Innovative, climate-smart soil-management can be developed to improve soil fertility; these can increase agricultural production and food security while contributing to climate mitigation through carbon sequestration. The authors propose the solution of recreating conditions that lead to the formation of ADE (African Dark Earths).
The researchers uncovered an existing, yet overlooked soil management system that has long been – and continues to be – an important feature of the indigenous West African agricultural repertoire. The local farmers were found to plant crops on the grounds of former villages. The soil in these places has detritus of people and animal waste, and charred remains of plants and trees and the farmers enrich this soil further by keeping goats and chickens in specific areas, and by bringing food waste like byproducts from processing palm oil, bones, and palm thatch there to burn. These activities turn poor, heavy soil into a dark, nutritious plant medium -- transforming highly weathered, infertile, yellowish-to-red tropical soils (Oxisols and Ultisols) into black, highly fertile, carbon-rich soils. Farmers identified AfDE areas as being highly prized, and are frequently used to cultivate diverse crops that ensure household food security. They provide a disproportionately large amount of food when compared to AS soil. AfDE soil had a cation exchange capacity (which reflects the soil’s ability to retain plant available nutrients) 1.4 to 3.6 times higher than in AS soils. They also had 2-3 times larger Total Organic Carbon (TOC) stocks and 2-26 times the pyrogenic carbon (PyC) in the surface layer alone; which enables long term carbon storage, which may have climate mitigation benefits.
They studied 11 sites in Ghana and Liberia, where the soils were well drained and deep yellowish-red to deep red. They compared AfDE (African Dark Earth) sites to adjacent sites to investigate the agroecological importance of dark earths. The authors incorporated environmental anthropology into their study by observing participants carrying out daily domestic and agrarian activities, and open interviews with local elders and community leaders. They surveyed household food consumption and soil origins of food crops (whether crops were grown in AfDE or adjecent soils (AS), and then they calculated the contribution of AfDE and AS to household incomes. The survey was carried out after the evening meal in the households, and it recorded the identity and associated soil origins of all food items consumed that day.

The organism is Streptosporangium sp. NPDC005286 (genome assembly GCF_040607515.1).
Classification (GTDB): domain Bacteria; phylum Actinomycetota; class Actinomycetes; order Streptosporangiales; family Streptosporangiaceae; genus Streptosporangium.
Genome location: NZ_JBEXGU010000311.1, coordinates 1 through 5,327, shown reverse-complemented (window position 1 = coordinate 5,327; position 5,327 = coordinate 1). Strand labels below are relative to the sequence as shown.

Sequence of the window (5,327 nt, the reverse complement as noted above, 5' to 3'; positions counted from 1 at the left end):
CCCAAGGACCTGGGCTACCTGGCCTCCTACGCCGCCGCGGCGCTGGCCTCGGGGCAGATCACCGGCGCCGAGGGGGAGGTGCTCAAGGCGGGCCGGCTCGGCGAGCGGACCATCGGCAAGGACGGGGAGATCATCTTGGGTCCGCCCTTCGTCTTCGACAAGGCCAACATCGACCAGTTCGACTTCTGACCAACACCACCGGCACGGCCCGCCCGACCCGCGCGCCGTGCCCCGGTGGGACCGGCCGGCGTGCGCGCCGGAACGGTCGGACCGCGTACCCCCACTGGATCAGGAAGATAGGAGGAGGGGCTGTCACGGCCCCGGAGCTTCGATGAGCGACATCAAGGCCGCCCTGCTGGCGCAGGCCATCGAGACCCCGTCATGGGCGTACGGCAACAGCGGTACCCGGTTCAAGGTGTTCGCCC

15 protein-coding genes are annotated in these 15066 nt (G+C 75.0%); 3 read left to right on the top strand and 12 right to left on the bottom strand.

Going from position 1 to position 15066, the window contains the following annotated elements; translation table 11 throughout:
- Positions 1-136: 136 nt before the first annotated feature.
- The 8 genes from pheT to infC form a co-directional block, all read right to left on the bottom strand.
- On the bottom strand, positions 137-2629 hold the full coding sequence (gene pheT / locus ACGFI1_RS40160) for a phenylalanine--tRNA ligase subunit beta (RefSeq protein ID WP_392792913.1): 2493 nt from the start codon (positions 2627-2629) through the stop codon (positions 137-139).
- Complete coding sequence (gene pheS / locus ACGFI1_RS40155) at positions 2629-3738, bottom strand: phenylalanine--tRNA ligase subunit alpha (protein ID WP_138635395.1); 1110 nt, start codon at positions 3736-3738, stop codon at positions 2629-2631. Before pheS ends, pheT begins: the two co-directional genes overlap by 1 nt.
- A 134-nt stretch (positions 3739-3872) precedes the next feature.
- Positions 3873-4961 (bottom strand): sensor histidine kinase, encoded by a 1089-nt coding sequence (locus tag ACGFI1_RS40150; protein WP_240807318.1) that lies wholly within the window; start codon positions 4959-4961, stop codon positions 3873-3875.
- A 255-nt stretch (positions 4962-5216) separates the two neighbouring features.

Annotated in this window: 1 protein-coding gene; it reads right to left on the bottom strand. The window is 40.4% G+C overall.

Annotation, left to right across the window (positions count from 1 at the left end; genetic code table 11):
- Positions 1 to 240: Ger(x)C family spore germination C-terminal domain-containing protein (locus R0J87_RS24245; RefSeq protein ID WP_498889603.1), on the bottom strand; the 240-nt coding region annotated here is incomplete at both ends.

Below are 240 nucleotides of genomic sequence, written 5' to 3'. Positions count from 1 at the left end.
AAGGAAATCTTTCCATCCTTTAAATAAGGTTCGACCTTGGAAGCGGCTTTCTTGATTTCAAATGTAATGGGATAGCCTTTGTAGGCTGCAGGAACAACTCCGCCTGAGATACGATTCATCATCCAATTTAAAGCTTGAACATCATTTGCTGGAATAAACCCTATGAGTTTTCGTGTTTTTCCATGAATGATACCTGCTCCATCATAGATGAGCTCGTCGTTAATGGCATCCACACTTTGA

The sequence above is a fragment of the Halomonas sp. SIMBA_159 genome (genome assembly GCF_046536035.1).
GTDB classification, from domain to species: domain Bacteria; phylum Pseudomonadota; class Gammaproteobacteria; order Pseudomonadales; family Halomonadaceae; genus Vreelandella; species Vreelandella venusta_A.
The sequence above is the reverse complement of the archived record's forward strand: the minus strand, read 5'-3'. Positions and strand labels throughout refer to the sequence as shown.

While the authors identify this type of sustainable soil management in these areas as a potentially very valuable tool in both food security and climate mitigation, they do not discuss its potential relevance outside the tested areas.
We describe for the first time a current indigenous soil management system in West Africa, in which targeted waste deposition transforms highly weathered, nutrient- and carbon-poor tropical soils into enduringly fertile, carbon-rich black soils, hereafter “African Dark Earths” (AfDE). In comparisons between AfDE and adjacent soils (AS), AfDE store 200–300% more organic carbon and contain 2–26 times greater pyrogenic carbon (PyC). PyC persists much longer in soil as compared with other types of organic carbon, making it important for long-term carbon storage and soil fertility. In contrast with the nutrient-poor and strongly acidic (pH 4.3–5.3) AS, AfDE exhibit slightly acidic (pH 5.6–6.4) conditions ideal for plant growth, 1.4–3.6 times greater cation exchange capacity, and 1.3–2.2 and 5–270 times more plant-available nitrogen and phosphorus, respectively. Anthropological investigations reveal that AfDE make a disproportionately large contribution (24%) to total farm household income despite its limited spatial extent. Radiocarbon (14C) aging of PyC indicates the recent development of these soils (115–692 years before present). AfDE provide a model for improving the fertility of highly degraded soils in an environmentally and socially appropriate way, in resource-poor and food-insecure regions of the world. The method is also “climate-smart”, as these soils sequester carbon and enhance the climate-change mitigation potential of carbon-poor tropical soils.
Solomon, D., Lehmann, J., Fraser, J. A., Leach, M., Amanor, K., Frausin, V., Kristiansen, S., M., Millimouno, D., Fairhead, J., (2016). Indigenous African soil enrichment as a climate‐smart sustainable agriculture alternative, Frontiers in Ecology and the Environment 14.2: 71-76.